Decomposition of nitrogen-15 labeled hoop pine harvest residues in subtropical Australia

Blumfield, T. J., Xu, Z. H., Mathers, N. J. and Saffigna, P. G. (2004) Decomposition of nitrogen-15 labeled hoop pine harvest residues in subtropical Australia. Soil Science Society of America Journal, 68 5: 1751-1761.

Author Blumfield, T. J.
Xu, Z. H.
Mathers, N. J.
Saffigna, P. G.
Title Decomposition of nitrogen-15 labeled hoop pine harvest residues in subtropical Australia
Journal name Soil Science Society of America Journal   Check publisher's open access policy
ISSN 0361-5995
Publication date 2004-09-01
Sub-type Article (original research)
Open Access Status Not yet assessed
Volume 68
Issue 5
Start page 1751
End page 1761
Total pages 11
Editor R. L. Mulvaney
W. A. Dick
N. H. Rhodehamel
Place of publication United States
Publisher Soil Science Society of Americal
Language eng
Subject C1
300103 Soil Chemistry
770702 Land and water management
Abstract Information on decomposition of harvest residues may assist in the maintenance of soil fertility in second rotation (2R) hoop pine plantations (Araucaria cunninghamii Aiton ex A. Cunn.) of subtropical Australia. The experiment was undertaken to determine the dynamics of residue decomposition and fate of residue-derived N. We used N-15-labeled hoop pine foliage, branch, and stem material in microplots, over a 30-mo period following harvesting. We examined the decomposition of each component both singly and combined, and used C-13 cross-polarization and magic-angle spinning nuclear magnetic resonance (C-13 CPMAS NMR) to chart C transformations in decomposing foliage. Residue-derived N-15 was immobilized in the 0- to 5-cm soil layer, with approximately 40% N-15 recovery in the soil from the combined residues by the end of the 30-mo period. Total recovery of N-15 in residues and soil varied between 60 and 80% for the combined-residue microplots, with 20 to 40% of the residue N-15 apparently lost. When residues were combined within microplots the rate of foliage decomposition decreased by 30% while the rate of branch and stem decomposition increased by 50 and 40% compared with rates for these components when decomposed separately. Residue decomposition studies should include a combined-residue treatment. Based on C-15 CPMAS NMR spectra for decomposing foliage, we obtained good correlations for methoxyl C, aryl C, carbohydrate C and phenolic C with residue mass, N-15 enrichment, and total N. The ratio of carbohydrate C to methoxyl C may be useful as an indicator of harvest residue decomposition in hoop pine plantations.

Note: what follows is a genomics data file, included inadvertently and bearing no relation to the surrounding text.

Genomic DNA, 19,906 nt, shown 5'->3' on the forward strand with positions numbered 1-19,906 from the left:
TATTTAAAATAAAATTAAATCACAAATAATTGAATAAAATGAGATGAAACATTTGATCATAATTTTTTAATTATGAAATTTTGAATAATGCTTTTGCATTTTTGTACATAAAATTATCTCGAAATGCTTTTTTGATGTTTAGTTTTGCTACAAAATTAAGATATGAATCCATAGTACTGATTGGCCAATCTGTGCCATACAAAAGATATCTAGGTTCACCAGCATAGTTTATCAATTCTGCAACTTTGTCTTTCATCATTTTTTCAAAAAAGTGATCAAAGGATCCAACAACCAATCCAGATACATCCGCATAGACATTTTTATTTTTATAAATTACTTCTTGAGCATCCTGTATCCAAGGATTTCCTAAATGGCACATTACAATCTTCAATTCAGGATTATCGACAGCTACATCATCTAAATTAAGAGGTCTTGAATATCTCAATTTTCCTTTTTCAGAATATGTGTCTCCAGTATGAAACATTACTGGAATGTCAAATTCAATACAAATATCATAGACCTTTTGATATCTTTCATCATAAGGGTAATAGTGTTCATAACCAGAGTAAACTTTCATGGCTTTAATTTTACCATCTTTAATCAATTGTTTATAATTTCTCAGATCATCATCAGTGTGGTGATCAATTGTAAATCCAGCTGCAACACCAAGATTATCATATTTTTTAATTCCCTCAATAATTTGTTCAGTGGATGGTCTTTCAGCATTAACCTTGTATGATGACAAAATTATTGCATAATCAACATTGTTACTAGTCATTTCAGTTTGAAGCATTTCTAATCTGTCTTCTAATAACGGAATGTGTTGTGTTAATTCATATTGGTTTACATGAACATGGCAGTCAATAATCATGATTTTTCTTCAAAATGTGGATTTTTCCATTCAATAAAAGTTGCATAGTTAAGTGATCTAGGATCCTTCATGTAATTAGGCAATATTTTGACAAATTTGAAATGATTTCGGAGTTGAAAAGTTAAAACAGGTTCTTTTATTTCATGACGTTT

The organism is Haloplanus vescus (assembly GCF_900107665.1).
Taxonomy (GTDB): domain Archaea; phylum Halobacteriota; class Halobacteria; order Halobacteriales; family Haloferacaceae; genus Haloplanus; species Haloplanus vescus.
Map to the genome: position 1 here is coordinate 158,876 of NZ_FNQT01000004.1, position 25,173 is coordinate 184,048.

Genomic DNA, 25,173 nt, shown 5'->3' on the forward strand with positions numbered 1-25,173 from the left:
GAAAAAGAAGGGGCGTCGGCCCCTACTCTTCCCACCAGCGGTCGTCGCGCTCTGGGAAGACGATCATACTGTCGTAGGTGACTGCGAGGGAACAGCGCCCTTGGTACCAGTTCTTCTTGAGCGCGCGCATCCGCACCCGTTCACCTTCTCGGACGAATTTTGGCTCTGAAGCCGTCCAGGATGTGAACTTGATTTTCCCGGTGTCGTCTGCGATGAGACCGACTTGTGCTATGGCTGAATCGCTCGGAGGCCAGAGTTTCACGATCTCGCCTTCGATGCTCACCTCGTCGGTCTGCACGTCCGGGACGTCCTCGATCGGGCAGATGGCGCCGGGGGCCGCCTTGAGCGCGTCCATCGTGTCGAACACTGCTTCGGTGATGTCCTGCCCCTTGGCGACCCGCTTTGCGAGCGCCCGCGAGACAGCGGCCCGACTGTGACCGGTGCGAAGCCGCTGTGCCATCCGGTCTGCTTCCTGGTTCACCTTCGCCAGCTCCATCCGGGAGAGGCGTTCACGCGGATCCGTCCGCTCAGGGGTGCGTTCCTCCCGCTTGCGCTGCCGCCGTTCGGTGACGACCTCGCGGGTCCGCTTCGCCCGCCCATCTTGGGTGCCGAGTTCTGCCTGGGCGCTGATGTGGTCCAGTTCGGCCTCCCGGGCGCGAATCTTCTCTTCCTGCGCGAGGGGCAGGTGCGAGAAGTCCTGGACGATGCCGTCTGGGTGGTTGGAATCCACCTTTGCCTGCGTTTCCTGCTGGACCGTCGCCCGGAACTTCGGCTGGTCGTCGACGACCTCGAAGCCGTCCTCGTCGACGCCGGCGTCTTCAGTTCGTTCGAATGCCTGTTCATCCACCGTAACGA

Keyword Agriculture, Soil Science
Soil Organic-matter
Litter Decomposition
C-13 Nmr
Nitrogen Mineralization
Radiata Plantations
Leucaena Residues
Beech Forest
Q-Index Code C1

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Created: Wed, 15 Aug 2007, 14:50:39 EST